HUD No. 05-103
Antoinette P. Banks
August 4, 2005
HUD CHARGES MILWAUKEE PROPERTY OWNERS WITH A SECOND VIOLATION OF FAIR HOUSING ACT
Walter Perlick Family Trust accused of refusing to rent to families with children
WASHINGTON - The Department of Housing and Urban Development today announced that it has charged the Walter Perlick Family Trust of Milwaukee, Wis. and others with violating the Fair Housing Act for refusing to rent an apartment to a family mother and her child based on familial status. The Federal Fair Housing Act makes it unlawful for a housing provider to discriminate because of children in a household. This is the second time HUD has charged Respondents Dudley Godfrey, Jr. and Robert Perlick, co-trustees of the Walter Perlick Family Trust, with discriminating against families with children.
In 1992, HUD charged Robert Perlick, principal beneficiary of the Trust, and others with discriminating against families with children when renting his property located at 4215 W. Martin Drive in Milwaukee. The consent order issued by an administrative law judge required Perlick and the managers of the complex to issue a statement notifying all employees and agents that they could not limit the occupancy of their rental properties to occupancy by single adults. The judge also ordered that the owners post an equal opportunity sign in all their properties that stated they would not discriminate in violation of the Fair Housing Act. It also required that all of their employees were to be informed of the provisions of the Fair Housing Act.
"Obviously Mr. Perlick's memory, and that of his staff, is shorter than ours," said Floyd May, HUD's General Deputy Assistant Secretary for Fair Housing and Equal Opportunity. "There is no double jeopardy where the Fair Housing Act is concerned. If you continue discriminating, we will continue to enforce the law. No landlord can dictate where someone lives simply on the basis of familial status."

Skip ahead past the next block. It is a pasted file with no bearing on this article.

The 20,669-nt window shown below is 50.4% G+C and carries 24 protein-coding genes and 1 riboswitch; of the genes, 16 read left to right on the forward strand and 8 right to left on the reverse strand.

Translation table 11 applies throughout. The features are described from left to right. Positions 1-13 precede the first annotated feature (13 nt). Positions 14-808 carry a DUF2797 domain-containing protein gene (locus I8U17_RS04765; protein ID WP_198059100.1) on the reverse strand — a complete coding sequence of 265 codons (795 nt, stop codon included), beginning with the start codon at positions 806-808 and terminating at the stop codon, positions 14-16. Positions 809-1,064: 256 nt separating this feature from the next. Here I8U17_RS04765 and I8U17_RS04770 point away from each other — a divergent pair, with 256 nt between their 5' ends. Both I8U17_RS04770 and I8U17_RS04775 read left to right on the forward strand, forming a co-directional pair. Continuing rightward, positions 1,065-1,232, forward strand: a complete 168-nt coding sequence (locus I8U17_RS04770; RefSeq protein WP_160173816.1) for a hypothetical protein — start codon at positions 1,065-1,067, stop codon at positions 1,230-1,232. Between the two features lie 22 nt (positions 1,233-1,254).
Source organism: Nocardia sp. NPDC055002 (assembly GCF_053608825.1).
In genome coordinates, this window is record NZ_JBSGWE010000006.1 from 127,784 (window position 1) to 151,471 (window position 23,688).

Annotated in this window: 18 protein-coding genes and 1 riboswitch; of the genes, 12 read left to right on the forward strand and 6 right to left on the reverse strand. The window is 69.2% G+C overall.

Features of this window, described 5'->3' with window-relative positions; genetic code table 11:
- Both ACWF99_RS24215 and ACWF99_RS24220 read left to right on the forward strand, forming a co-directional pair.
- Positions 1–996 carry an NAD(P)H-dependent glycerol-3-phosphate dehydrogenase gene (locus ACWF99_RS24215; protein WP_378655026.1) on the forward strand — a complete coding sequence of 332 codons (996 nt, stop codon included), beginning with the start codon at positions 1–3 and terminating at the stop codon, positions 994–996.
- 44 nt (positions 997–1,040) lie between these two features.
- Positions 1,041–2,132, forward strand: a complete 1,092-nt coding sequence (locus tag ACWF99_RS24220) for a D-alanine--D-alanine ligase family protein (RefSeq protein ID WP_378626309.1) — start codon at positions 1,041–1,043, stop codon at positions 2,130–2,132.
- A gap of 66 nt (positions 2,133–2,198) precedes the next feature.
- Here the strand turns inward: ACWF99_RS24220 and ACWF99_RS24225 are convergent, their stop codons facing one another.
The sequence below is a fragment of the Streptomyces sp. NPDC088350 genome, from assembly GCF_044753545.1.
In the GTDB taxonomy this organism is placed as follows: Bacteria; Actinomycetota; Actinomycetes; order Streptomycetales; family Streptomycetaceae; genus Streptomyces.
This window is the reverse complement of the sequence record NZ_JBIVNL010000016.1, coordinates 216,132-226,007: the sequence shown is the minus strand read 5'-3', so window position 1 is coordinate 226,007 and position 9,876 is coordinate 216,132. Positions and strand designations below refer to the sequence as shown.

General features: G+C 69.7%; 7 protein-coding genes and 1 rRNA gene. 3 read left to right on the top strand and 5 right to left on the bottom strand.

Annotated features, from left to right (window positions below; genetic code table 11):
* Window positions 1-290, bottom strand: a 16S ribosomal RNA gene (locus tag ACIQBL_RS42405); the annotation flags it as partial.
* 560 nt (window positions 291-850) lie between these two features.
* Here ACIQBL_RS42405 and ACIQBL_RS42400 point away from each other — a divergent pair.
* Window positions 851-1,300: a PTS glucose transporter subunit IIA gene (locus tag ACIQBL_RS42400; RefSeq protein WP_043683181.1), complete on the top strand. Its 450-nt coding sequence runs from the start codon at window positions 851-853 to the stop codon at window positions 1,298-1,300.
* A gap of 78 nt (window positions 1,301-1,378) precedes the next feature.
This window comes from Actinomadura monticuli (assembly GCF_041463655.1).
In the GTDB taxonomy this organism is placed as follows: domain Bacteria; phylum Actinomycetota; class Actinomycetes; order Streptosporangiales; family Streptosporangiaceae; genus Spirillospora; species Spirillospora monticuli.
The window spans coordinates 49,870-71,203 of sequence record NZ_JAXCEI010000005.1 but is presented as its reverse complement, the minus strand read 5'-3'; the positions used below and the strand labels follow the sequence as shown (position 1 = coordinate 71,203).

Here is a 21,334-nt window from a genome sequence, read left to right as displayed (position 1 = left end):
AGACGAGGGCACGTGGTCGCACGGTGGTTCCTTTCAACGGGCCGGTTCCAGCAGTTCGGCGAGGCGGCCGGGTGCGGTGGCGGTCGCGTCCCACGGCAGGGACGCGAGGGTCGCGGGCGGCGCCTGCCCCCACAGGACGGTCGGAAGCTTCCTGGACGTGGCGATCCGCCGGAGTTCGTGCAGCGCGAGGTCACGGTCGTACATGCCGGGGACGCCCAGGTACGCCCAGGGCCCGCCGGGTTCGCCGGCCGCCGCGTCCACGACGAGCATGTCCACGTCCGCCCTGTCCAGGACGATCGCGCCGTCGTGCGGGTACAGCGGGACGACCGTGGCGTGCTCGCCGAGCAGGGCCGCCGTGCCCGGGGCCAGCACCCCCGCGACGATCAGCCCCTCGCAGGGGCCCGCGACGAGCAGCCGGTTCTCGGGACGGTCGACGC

HUD's investigation found that, in October 2003, Milwaukee resident Sharon Spears learned of the subject property when Respondents posted a rental ad in the Milwaukee Journal Sentinel, which read "Quiet neighborhood. 1 and 2 BR, Heat, appl. and A/C." When Spears called to inquire about the property, which was the same W. Martin Drive property that was the subject of HUD's 1992 charge, she was asked if she had any children. When Spears responded that she had one child, she was told, "no kids."
Spears immediately told her mother, Katherine Spears, about the conversation and her mother then called the rental company. Katherine had the same experience. The woman answering the phone told her, "I'm sorry, we don't rent to children," and "I'm only doing what I was told."
Spears then contacted the Metropolitan Milwaukee Fair Housing Council (MMFHC), a HUD-funded private, fair-housing organization. MMFHC conducted multiple tests, which confirmed that Perlick and site manager, Tony Russell, were not allowing families with children to rent the property on W. Martin Drive.
"Congress made it illegal to discriminate against families with children in 1988," said May. "In an era where finding safe, decent, affordable housing for families can sometimes be difficult, equal access is more important than ever."
A hearing on the charges will be held by a U.S. Administrative Law Judge on October 18, 2005 in the Milwaukee area, unless either the complainant or a respondent elect to have the case decided by a federal judge in U.S. District Court. An election to go to district court must be made by August 8, 2005.
Housing discrimination charges heard before an ALJ carry a maximum civil penalty of $11,000 for a first offense and - more if the respondent has committed prior violations of the Act - plus actual damages for the complainant, injunctive or other equitable relief, and attorney fees.
Should either party elect to go to district court, either party may request a jury trial. A district court may award the damages available in an administrative proceeding, and may also award punitive damages.
In either forum, the case is brought on behalf of the complainant, and the complaint is enforced by an attorney from HUD before a U.S. Administrative Law Judge or by an Assistant United States Attorney or an attorney from the U.S. Department of Justice in federal district court. Also, each party has the right to be represented by his or her own attorney.
HUD is the nation's housing agency committed to increasing homeownership; creating affordable housing opportunities for low-income Americans; and supporting the homeless, elderly, people with disabilities and people living with AIDS. The Department also promotes economic and community development as well as enforces the nation's fair housing laws. More information about HUD and its programs is available on the Internet and espanol.hud.gov.
People who believe they are the victims of housing discrimination should contact HUD at 1 (800) 669-9777 or DOJ at 1( 800) 896-7743 or (202) 514-4713. Additional information is available on the Internet and www.usdoj.gov.